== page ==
An important ceramic bowl by the iconic German born British potter Hans Coper (1920 – 1981) has been saved for the nation. The announcement was made by the DCMS and the The Victoria and Albert Museum. Coper was arguably one of the most important post-war artist-potter. Made in London around 1955, this exceptional work was subject to a temporary export ban in 2015 and has now been saved for the nation. The large bowl, which reflects the artist’s dual interest in modern painting and ancient art, is now on display in the V&A’s Ceramics Galleries, close to the original potter’s wheel on which it was thrown. It was purchased in memory of the journalist Annabel Freyberg through the generosity of her friends, with remaining contributions from the V&A.
Coper created only a handful of large decorative bowls between about 1953 and 1955. Of these, the newly acquired bowl is a magnificent example. Depicting a bird with outstretched wings (perhaps a phoenix) above a sun-like motif, its powerful, simplified design contributes to the bowl’s primal character. Coper’s work of the 1950s, made before the sculptural forms for which he is better known, is comparatively rare in public collections today. The V&A has collected Coper’s ceramics since 1951 and has one of the most important public collections of his work. This stunning bowl joins 12 other examples in the Museum’s collection that trace the artist’s career over three decades.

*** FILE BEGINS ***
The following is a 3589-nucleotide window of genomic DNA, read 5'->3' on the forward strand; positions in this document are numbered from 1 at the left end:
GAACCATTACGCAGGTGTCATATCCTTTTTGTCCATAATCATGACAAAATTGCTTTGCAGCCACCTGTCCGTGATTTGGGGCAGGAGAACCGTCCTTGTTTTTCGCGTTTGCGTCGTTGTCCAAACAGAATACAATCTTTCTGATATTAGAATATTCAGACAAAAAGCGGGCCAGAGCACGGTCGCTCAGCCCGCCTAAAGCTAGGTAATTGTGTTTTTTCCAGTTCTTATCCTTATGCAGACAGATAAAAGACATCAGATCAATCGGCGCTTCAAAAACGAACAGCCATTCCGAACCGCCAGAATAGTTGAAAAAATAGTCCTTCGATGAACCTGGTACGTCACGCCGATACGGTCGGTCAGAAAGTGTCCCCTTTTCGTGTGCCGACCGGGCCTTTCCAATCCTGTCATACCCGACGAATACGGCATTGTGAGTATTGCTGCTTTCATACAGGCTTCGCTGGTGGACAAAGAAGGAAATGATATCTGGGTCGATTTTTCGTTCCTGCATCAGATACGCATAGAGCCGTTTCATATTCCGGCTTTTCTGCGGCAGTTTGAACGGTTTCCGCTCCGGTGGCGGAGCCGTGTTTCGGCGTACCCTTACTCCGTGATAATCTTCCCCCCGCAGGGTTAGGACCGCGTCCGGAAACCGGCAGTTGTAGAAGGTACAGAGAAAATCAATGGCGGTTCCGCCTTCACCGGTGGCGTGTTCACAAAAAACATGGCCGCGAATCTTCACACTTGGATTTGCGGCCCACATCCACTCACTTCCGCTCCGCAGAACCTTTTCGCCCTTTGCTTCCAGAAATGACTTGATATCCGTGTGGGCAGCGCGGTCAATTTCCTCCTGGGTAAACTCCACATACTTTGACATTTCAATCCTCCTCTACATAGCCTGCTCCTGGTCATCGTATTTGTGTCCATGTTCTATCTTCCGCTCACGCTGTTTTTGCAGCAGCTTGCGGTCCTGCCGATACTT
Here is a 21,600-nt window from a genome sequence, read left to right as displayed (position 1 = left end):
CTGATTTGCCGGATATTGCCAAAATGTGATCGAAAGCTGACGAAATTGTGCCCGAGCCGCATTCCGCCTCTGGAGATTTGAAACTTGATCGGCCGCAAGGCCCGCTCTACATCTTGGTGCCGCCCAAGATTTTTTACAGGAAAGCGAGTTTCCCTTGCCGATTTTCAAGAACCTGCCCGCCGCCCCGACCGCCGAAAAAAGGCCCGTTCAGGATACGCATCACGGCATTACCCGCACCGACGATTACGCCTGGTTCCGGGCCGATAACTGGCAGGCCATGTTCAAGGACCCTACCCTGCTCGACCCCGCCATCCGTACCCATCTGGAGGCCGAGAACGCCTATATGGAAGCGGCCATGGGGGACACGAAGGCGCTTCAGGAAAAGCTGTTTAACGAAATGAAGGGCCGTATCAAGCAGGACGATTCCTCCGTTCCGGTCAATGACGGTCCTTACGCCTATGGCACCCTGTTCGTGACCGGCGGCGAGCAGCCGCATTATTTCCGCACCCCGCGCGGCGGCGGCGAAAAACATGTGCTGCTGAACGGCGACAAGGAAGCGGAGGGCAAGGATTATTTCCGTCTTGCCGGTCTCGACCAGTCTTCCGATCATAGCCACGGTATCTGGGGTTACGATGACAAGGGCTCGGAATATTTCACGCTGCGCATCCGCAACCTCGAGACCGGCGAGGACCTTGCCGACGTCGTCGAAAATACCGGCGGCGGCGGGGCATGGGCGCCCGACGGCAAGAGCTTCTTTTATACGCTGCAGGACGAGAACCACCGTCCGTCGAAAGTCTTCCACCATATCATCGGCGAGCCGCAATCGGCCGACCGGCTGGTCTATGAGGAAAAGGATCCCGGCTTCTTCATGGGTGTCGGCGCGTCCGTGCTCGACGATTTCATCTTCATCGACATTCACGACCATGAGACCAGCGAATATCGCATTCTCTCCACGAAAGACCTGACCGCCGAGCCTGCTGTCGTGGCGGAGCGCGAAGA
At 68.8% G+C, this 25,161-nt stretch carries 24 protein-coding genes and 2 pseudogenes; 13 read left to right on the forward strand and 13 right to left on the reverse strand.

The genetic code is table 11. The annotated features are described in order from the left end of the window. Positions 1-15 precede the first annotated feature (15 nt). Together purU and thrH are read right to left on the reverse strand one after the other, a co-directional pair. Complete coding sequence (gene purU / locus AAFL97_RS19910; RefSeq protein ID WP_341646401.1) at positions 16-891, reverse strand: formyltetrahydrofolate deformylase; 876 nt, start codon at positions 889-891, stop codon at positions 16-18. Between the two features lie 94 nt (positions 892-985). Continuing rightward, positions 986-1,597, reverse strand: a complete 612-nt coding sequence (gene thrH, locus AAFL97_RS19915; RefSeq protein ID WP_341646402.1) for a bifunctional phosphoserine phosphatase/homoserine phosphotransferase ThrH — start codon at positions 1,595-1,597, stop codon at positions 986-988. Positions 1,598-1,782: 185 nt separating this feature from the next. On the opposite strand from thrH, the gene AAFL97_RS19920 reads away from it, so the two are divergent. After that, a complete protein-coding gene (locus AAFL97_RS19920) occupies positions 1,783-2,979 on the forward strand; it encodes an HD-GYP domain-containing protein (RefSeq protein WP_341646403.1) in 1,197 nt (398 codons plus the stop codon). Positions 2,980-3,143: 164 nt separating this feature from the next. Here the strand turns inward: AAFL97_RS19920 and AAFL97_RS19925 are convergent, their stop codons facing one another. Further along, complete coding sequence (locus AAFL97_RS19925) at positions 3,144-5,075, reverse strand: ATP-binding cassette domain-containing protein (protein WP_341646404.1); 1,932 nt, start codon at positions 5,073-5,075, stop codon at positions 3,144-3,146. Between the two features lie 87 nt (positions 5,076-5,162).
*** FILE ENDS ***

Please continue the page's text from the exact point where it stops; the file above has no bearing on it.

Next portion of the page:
Alun Graves, Senior Curator of Ceramics at the V&A, said: “The bowl is a stellar early work from one of the greatest ceramic artists of the last century. It is a rare example that captures through its bold figurative design a lesser-known aspect of Coper’s practice. I am delighted that it has been saved for the nation with the generous support of the friends of Annabel Freyberg.”
Hans Coper arrived in Britain 1939 and was interred as an ‘enemy alien’ with foreign nationals. During World War II he was posted to Canada on military service. On his return to London in 1946, he found work with Austrian potter and fellow émigré, Lucie Rie (1902 – 1995). With Rie’s support, he learnt to pot, initially as her apprentice, but soon producing his own work in her studio in Paddington, which they shared until 1958. Coper was instrumental to the development of studio pottery, a field of the visual arts in which Britain has played a leading role. Together with Rie, he brought a modern European sensibility to post-war British ceramics, rejecting the ruralism and Orientalism of others in the movement. Coper created works rich in sculptural expression, working with self-imposed discipline and a restricted range of materials and processes.
Artist Edmund de Waal, said: “Hans Coper’s pots have enormous presence. They seem to be of a continuum with the oldest vessels of history and yet completely contemporary. This magnificent bowl will be a wonderful addition to the greatest ceramics collection in the world.”
Valerian Freyberg, brother of Annabel Freyberg, said: “Annabel was a great admirer of Hans Coper’s work, as her book, Ceramics in the Home (1999) made clear. We are delighted that the V&A has been able to acquire such a significant piece in her name. It is also entirely appropriate that this memorial should be in the V&A, a museum she absolutely loved and that she visited often”.